Elpidio Valdés, the most popular of our cartoons, has lost his father. The death of giant Juan Padrón — his creator — leaves a massive hole in Cuban cinema, which is only alleviated with the strength of his legacy.
Why has this friendly Mambí Colonel marked millions of Cubans, to the point Elpidio Valdés is regarded as indisputable symbol of our identity?
Here are a few reasons:
He was — and still is — a down-to-earth kind of hero. Brave as any hero, but he is actually more humane in fiction than others in real life. Elpidio Valdés is basically sympathetic, but he can be irritable at times. He is handsome and martial somehow; but he can star laughable situations. He is sometimes too bold. He disobeys orders and later regrets. He is not a flawless hero. No one in real life is.
The adventures he is involved in are perfectly contextualized in our national history. He is a mambí, a fighter for our independence. He is someone who does his duty. And everything is being narrated without demagoguery, didacticism, with no propaganda. Its essence as a children’s anime is never overlooked, as its most important goal is to entertain.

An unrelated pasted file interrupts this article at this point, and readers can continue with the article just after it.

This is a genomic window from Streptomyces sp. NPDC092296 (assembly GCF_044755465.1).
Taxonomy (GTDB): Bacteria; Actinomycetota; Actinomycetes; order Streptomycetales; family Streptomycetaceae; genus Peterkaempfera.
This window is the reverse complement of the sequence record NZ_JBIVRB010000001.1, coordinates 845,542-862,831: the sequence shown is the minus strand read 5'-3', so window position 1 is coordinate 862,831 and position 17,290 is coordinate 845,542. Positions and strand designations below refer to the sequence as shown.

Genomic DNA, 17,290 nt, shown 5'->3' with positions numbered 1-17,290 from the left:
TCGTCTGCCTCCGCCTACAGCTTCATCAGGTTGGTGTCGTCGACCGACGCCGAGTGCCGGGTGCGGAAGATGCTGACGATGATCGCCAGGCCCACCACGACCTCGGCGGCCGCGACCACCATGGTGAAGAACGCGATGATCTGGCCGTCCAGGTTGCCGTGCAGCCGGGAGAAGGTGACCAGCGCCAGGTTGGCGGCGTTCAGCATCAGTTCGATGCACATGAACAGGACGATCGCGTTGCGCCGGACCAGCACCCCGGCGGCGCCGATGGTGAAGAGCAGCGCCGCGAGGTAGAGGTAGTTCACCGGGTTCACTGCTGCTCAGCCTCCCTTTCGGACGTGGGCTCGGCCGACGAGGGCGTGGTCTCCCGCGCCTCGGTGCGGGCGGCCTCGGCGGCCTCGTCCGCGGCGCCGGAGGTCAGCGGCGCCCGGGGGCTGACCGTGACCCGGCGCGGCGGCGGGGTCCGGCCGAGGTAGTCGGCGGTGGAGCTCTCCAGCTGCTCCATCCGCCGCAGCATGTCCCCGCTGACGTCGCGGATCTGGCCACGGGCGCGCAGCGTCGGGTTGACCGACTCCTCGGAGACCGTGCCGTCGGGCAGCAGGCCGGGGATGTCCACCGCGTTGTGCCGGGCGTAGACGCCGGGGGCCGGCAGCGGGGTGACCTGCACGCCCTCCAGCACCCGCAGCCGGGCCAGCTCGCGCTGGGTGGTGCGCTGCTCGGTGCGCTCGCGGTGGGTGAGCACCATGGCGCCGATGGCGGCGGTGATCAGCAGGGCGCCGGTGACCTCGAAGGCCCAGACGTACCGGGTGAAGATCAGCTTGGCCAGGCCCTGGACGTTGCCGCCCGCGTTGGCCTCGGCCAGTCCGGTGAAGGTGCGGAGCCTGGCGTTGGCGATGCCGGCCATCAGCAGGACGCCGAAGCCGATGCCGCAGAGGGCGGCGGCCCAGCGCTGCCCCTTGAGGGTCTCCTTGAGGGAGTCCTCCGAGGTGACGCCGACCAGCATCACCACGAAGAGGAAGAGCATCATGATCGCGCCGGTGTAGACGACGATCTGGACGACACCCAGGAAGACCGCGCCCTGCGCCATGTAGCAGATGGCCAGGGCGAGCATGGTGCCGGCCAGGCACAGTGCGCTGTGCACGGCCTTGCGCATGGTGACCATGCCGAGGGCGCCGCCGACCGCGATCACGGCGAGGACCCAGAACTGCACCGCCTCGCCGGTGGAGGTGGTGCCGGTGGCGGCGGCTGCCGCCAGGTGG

We also learned to love him thanks to the secondary characters: Palmiche, Maria Silvia, Pepito, and Eutelia. And we love him thanks to his antagonists as well: Resóplez, Andaluz, Cetáceo…, or those Cuban volunteer militiamen so proud of their indignity: Mediacara, Cortico (the Drunkard)…Juan Padrón was always certain that for a hero to shine brighter, he needs worthy antagonists.
And we embraced him. There were, of course, other cartoons. But Elpidio Valdés was everywhere in television, magazines, school bags, notebooks’ covers, kiddy parks, t-shirts…He is still very much alive sharing prime time with other Cuban and foreign counterparts.
Juan Padrón has passed away. But he secured the immortality of his legacy, as a cultural heritage of the nation. We will keep on fighting with machetes along with Elpidio Valdés and his troop.
Translated by Sergio A. Paneque Díaz / CubaSí Translation Staff